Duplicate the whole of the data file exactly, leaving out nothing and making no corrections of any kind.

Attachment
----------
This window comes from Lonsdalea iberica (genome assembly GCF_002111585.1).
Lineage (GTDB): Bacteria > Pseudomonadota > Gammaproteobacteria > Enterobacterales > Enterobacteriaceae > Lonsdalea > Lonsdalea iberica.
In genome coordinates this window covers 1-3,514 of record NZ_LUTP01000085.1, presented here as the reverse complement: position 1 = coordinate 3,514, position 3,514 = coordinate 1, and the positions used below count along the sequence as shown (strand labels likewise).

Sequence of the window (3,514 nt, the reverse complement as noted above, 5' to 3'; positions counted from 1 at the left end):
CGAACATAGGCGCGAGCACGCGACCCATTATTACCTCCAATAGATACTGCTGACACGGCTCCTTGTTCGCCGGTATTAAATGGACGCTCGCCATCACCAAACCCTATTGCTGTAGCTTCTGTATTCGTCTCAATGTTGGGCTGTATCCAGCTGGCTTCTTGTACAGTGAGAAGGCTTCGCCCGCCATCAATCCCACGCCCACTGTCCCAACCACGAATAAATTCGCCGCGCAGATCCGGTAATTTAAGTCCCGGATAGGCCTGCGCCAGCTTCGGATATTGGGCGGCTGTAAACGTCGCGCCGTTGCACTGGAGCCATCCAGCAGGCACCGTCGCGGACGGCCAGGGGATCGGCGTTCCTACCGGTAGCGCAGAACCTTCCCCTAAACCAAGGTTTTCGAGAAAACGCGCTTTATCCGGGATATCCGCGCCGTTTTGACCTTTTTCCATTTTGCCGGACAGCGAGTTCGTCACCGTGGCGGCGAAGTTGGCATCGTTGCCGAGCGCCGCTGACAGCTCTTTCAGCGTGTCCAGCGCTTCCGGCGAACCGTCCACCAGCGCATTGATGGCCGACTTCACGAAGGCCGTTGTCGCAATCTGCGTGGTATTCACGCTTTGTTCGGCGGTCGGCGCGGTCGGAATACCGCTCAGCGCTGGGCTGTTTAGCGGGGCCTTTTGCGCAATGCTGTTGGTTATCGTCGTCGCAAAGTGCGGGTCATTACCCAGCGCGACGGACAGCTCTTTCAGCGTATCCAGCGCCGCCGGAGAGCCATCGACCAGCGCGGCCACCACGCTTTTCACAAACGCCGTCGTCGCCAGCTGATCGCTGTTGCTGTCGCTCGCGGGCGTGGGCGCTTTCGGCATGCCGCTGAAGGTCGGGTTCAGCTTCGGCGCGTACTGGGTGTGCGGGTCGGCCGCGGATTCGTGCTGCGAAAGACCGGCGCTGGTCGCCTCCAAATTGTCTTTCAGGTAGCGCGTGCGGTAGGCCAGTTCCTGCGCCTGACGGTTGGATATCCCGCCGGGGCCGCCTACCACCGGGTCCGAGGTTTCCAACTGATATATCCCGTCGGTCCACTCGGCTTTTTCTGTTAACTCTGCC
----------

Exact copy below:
This window comes from Lonsdalea iberica (genome assembly GCF_002111585.1).
Lineage (GTDB): Bacteria > Pseudomonadota > Gammaproteobacteria > Enterobacterales > Enterobacteriaceae > Lonsdalea > Lonsdalea iberica.
In genome coordinates this window covers 1-3,514 of record NZ_LUTP01000085.1, presented here as the reverse complement: position 1 = coordinate 3,514, position 3,514 = coordinate 1, and the positions used below count along the sequence as shown (strand labels likewise).

Sequence of the window (3,514 nt, the reverse complement as noted above, 5' to 3'; positions counted from 1 at the left end):
CGAACATAGGCGCGAGCACGCGACCCATTATTACCTCCAATAGATACTGCTGACACGGCTCCTTGTTCGCCGGTATTAAATGGACGCTCGCCATCACCAAACCCTATTGCTGTAGCTTCTGTATTCGTCTCAATGTTGGGCTGTATCCAGCTGGCTTCTTGTACAGTGAGAAGGCTTCGCCCGCCATCAATCCCACGCCCACTGTCCCAACCACGAATAAATTCGCCGCGCAGATCCGGTAATTTAAGTCCCGGATAGGCCTGCGCCAGCTTCGGATATTGGGCGGCTGTAAACGTCGCGCCGTTGCACTGGAGCCATCCAGCAGGCACCGTCGCGGACGGCCAGGGGATCGGCGTTCCTACCGGTAGCGCAGAACCTTCCCCTAAACCAAGGTTTTCGAGAAAACGCGCTTTATCCGGGATATCCGCGCCGTTTTGACCTTTTTCCATTTTGCCGGACAGCGAGTTCGTCACCGTGGCGGCGAAGTTGGCATCGTTGCCGAGCGCCGCTGACAGCTCTTTCAGCGTGTCCAGCGCTTCCGGCGAACCGTCCACCAGCGCATTGATGGCCGACTTCACGAAGGCCGTTGTCGCAATCTGCGTGGTATTCACGCTTTGTTCGGCGGTCGGCGCGGTCGGAATACCGCTCAGCGCTGGGCTGTTTAGCGGGGCCTTTTGCGCAATGCTGTTGGTTATCGTCGTCGCAAAGTGCGGGTCATTACCCAGCGCGACGGACAGCTCTTTCAGCGTATCCAGCGCCGCCGGAGAGCCATCGACCAGCGCGGCCACCACGCTTTTCACAAACGCCGTCGTCGCCAGCTGATCGCTGTTGCTGTCGCTCGCGGGCGTGGGCGCTTTCGGCATGCCGCTGAAGGTCGGGTTCAGCTTCGGCGCGTACTGGGTGTGCGGGTCGGCCGCGGATTCGTGCTGCGAAAGACCGGCGCTGGTCGCCTCCAAATTGTCTTTCAGGTAGCGCGTGCGGTAGGCCAGTTCCTGCGCCTGACGGTTGGATATCCCGCCGGGGCCGCCTACCACCGGGTCCGAGGTTTCCAACTGATATATCCCGTCGGTCCACTCGGCTTTTTCTGTTAACTCTGCC